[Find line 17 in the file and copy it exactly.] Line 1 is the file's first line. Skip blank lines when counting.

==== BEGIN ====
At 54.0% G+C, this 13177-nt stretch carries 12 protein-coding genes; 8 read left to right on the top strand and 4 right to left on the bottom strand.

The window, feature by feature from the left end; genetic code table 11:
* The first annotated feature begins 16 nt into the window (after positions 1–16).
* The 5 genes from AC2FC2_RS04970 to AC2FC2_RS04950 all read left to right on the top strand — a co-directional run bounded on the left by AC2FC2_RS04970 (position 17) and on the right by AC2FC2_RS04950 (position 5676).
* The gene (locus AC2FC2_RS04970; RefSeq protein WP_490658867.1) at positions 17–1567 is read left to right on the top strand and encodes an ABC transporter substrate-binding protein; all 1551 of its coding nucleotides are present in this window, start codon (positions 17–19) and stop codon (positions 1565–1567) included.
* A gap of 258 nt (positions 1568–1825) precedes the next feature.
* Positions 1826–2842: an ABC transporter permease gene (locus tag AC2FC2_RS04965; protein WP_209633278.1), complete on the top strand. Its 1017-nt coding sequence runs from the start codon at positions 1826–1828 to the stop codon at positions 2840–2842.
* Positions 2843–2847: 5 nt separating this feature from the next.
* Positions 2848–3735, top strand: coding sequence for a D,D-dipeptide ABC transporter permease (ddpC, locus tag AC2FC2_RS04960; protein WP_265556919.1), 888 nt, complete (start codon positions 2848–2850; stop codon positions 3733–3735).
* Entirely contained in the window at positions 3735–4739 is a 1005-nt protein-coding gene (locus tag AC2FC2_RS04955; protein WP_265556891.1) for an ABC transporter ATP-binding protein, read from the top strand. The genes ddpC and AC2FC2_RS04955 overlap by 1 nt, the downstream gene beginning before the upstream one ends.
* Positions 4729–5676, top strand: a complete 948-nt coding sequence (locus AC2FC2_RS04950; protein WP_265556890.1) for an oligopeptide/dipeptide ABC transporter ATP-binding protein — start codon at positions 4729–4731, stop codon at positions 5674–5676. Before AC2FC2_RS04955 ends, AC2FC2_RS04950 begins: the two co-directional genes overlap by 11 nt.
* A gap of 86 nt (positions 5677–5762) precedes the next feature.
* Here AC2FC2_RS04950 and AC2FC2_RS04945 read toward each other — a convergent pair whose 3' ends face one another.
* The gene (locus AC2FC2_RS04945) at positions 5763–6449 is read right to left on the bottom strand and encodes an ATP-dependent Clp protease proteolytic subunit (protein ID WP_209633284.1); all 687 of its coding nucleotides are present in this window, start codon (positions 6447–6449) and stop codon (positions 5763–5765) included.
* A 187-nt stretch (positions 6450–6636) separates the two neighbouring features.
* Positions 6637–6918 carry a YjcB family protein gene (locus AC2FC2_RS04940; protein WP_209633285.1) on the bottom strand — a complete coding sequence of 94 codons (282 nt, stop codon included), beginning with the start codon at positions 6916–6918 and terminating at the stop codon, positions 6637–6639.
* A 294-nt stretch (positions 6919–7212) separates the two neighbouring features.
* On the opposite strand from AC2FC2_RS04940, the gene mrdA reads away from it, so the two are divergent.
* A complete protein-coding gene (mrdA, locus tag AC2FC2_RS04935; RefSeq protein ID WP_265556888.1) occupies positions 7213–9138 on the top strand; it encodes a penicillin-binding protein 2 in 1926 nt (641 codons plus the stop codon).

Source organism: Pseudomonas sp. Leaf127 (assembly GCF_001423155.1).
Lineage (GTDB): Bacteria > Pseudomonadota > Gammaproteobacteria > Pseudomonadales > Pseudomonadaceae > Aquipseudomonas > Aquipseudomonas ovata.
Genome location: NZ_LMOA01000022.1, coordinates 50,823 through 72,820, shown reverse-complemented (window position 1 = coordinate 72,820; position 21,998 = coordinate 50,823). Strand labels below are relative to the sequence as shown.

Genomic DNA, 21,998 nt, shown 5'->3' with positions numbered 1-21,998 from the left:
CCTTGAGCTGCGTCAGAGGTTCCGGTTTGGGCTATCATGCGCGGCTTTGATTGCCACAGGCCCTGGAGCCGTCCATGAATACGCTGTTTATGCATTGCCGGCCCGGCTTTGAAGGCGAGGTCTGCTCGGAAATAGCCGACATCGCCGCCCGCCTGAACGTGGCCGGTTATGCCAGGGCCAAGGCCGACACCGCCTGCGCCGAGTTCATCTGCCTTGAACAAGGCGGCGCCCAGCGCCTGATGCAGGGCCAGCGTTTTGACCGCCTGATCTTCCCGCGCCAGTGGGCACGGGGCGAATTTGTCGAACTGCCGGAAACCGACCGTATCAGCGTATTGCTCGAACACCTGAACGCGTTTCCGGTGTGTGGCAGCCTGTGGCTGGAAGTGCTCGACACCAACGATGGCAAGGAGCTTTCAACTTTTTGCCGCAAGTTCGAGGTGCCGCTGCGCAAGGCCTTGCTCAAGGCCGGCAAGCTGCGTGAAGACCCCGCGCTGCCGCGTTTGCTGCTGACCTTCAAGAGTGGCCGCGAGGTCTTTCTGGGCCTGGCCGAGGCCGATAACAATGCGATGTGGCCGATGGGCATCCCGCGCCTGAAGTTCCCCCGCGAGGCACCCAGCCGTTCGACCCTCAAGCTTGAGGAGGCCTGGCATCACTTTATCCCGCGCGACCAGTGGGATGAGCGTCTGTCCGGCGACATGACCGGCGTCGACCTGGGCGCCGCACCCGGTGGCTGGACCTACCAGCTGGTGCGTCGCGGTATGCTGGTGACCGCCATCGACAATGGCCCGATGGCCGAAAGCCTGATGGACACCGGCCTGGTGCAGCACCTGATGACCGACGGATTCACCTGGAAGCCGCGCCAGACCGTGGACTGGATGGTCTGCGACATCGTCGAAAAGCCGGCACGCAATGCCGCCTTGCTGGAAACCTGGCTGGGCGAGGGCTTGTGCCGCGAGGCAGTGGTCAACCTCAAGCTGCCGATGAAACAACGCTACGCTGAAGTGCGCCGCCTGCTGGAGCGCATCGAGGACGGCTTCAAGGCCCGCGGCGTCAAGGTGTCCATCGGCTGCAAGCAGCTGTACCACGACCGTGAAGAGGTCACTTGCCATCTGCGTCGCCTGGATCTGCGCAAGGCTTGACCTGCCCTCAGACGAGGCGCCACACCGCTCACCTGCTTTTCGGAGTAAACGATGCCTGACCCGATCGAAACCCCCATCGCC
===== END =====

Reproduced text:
* A 294-nt stretch (positions 6919–7212) separates the two neighbouring features.